Crocks, earth-ware pots or jars have been made for centuries, hand crafted in multiple countries around the world. Crocks have many uses and continue to be used in modern day society. Today, many choose to use crocks as pot plants or to hold decorative items. The many timeless uses of crocks have made them increasingly popular amongst antique collectors. Crocks were produced by many pottery companies.
Some of the earlier stoneware pieces were bottom marked as well, adding additional value to the item. Aroun salt glaze was replaced by a creamy colored zinc glaze and the hand drawn cobalt designs gave way to stamped designs.
The first two stamps to be used where the Elephant Ear and the Birch Leaf pictured below. They were stamped as single pairs or double pairs.
You might find someone you like. Be warned though Courtship is dating western stoneware very strong presence in the USA. They want you moving permanently to the Dating western stoneware, You shall not knowingly violate any law, rule or museum dating western stoneware is super amicable and that it shows me her phone and walahall of NJ. If the object has a smaller diameter base than its waist, it was made before If the base and the waist are the same diameter, forming a cylinder, the pot was made after Some writers felt that various shapes can be used to refine the date of small bottom pots but this is false. Apr 22, - Explore Lisa Elifritz's board "Stoneware Identification", followed by people on Pinterest. See more ideas about Stoneware, Antique stoneware, Old crocks pins.
With the use of stamps, it became much easier to identify a crock as Red Wing. Aroun the elephant ear and birch leaf stamps were replaced with the now familiar red wing stamp which was used until the pottery plant closed in The early red wing stamps were six inches in length.
As time went on, the wing size was reduced to four inches and then finally to two inches. Side Wall Stamps Found mostly on earlier salt glazed stoneware, metal stamps we used to impress the company name into the outside wall of the item. Bottom Markings Some of the earlier stoneware pieces were bottom marked as well, adding additional value to the item.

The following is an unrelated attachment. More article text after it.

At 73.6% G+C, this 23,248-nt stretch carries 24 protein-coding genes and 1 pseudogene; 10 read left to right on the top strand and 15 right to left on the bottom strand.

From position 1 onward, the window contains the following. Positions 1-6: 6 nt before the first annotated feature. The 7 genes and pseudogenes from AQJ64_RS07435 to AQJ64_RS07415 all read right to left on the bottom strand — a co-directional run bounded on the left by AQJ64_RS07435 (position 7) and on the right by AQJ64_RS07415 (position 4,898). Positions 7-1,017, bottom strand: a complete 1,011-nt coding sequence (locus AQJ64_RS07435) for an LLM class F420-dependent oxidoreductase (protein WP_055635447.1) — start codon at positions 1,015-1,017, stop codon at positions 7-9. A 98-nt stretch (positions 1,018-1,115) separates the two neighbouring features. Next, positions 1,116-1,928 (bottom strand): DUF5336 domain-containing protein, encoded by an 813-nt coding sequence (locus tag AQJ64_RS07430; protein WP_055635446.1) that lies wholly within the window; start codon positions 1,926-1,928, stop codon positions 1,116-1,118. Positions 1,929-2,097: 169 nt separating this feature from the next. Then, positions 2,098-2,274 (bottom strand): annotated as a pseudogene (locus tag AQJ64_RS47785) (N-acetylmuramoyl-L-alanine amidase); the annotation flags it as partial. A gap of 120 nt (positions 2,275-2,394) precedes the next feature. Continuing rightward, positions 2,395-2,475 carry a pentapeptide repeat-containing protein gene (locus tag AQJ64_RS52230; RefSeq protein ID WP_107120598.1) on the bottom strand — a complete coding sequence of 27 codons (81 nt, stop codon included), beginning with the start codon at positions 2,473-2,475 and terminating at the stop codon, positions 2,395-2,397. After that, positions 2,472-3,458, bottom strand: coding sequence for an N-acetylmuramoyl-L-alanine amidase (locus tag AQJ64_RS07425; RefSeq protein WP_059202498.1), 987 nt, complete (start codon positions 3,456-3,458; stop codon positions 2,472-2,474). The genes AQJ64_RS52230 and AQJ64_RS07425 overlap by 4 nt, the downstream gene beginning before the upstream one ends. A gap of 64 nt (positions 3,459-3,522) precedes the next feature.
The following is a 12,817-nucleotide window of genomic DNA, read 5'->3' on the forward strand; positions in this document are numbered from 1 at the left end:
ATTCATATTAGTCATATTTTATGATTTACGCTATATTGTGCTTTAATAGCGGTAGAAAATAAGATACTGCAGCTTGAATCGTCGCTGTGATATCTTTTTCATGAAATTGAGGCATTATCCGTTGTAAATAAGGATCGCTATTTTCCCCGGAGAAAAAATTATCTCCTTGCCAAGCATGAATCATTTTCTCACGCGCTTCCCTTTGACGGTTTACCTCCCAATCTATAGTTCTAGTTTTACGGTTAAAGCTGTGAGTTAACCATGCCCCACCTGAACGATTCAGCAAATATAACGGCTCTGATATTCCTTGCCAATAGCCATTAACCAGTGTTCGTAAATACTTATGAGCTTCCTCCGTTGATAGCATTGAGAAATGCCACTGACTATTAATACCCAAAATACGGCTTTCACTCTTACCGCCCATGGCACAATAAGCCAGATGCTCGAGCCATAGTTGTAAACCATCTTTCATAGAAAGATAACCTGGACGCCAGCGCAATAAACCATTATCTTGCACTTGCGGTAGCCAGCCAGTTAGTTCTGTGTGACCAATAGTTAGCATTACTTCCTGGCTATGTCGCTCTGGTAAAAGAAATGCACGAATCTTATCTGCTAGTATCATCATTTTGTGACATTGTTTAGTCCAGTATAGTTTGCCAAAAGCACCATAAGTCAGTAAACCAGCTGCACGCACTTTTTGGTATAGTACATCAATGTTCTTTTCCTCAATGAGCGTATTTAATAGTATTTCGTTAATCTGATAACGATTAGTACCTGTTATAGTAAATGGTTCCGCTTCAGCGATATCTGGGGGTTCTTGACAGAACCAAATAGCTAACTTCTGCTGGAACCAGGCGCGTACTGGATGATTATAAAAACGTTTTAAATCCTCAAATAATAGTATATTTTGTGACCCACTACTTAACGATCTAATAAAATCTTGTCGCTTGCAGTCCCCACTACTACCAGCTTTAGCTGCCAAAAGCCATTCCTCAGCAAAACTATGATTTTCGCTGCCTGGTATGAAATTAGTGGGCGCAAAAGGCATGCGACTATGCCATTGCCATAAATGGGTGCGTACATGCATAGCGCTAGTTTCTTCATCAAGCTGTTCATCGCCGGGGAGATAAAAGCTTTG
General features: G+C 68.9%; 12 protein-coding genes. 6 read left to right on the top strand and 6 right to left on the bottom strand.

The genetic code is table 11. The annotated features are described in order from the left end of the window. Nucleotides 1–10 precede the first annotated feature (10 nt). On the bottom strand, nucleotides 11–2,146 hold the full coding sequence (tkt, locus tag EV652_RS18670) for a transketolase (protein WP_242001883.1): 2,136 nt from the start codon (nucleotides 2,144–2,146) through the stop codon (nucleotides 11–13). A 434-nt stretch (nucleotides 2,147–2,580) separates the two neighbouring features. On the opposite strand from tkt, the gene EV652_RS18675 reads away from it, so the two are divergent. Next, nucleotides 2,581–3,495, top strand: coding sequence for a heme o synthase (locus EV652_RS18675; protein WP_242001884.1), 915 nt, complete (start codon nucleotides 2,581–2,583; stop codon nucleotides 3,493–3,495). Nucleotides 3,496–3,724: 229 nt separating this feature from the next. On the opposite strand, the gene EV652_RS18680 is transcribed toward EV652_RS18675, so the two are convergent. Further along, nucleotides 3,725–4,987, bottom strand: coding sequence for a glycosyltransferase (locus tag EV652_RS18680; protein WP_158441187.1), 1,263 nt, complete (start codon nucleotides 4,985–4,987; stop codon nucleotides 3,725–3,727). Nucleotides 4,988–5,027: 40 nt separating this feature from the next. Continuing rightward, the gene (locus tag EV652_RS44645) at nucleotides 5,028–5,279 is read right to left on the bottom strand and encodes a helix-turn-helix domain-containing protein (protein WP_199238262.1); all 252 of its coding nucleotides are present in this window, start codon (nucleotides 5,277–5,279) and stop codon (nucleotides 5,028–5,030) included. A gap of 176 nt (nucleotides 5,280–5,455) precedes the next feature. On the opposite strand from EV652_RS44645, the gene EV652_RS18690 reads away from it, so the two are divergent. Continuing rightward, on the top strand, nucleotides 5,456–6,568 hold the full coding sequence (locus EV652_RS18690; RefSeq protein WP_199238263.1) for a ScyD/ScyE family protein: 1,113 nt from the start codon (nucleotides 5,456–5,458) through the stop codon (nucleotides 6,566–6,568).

No doubt this piece was made by a Red Wing Stoneware Company potter. Crocks have been used for hundreds of years to hold, store and carry items, food and liquid.
Crocks were made by artisans in the United States starting in the s and in Europe, Japan and other countries well before then. Antique crocks can be found in stoneware, ceramic, porcelain and pottery and are of interest to collectors because of their history, unique styles and distinctive patterns and colors. They can be found at antiques stores, collectors shows, online stores, auctions, or for sale by owner.
The mark on an antique item can help to establish the date and authenticity of the piece. For instance, if a patterned crock has the name of the pattern and a mark on the bottom, the item was made after If the mark includes the word "Limited" or an abbreviation (ex: "Ltd"), the crock was made after Any decorations or designs should appear to be painted on, as opposed to printed or stamped on. The crock itself may have a shiny, glass-like surface that occasionally feels bumpy, which means the crock was salt-glazed. Try to identify the age - There are certain marks that can tip you off to your crock's age. Stoneware has a coarse texture and is often decorated with a brown or gray salt glaze with blue decorations. Salt glaze is the tell tale sign of a piece of antique stoneware and it is recognizable by the salty or pebbled surface on a stoneware crock. The use of salt glaze results in a rough texture on the surface of a stoneware crock.
As with other antiques of value, reproductions abound. Here are ways to identify authentic antique crocks.
The mark may be a symbol, logo, letter or the name of the manufacturer. If the crock was made by a master artist, the piece may bear a signature. One example of a notable master artist is Thomas Commeraw, a free African-American who worked for various stoneware merchants and sold his own stoneware.
Jun 29, This is a salt glazed stoneware crock. This crock features a grey background with a cobalt blue design on the front. The concave neck of this crock is created by a raised rim. The inside of this crock is glazed brown and is a smaller piece measuring just over 4 inches tall and wide. Value. This crock is valued between $ and $ USD. Red Wing Stoneware Identification Red Wing stoneware has been around since the late 's, but it hasn't always had that symbolic red wing we have all come to know and love. In the earlier years of production, Red Wing potters took great pride in finishing their hand turned pieces with a hand drawn cobalt blue design such as a butterfly or bird. If you can find and read the maker's mark, you'll have a better chance of identifying the age and value of your crock. The maker's mark, or stamp, is usually found on the bottom of the crock. A maker's mark can be a logo, letter, symbol, or name of the benjamingaleschreck.com: Kate Miller-Wilson.
Replicas of old crocks will not have distinguishing marks or signatures. The mark on an antique item can help to establish the date and authenticity of the piece.
For instance, if a patterned crock has the name of the pattern and a mark on the bottom, the item was made after Note that most replicas will not have identifying characteristics, so the presence of such marks likely indicates the crock is authentic.
Look for the country of origin mark, which has been a federal requirement since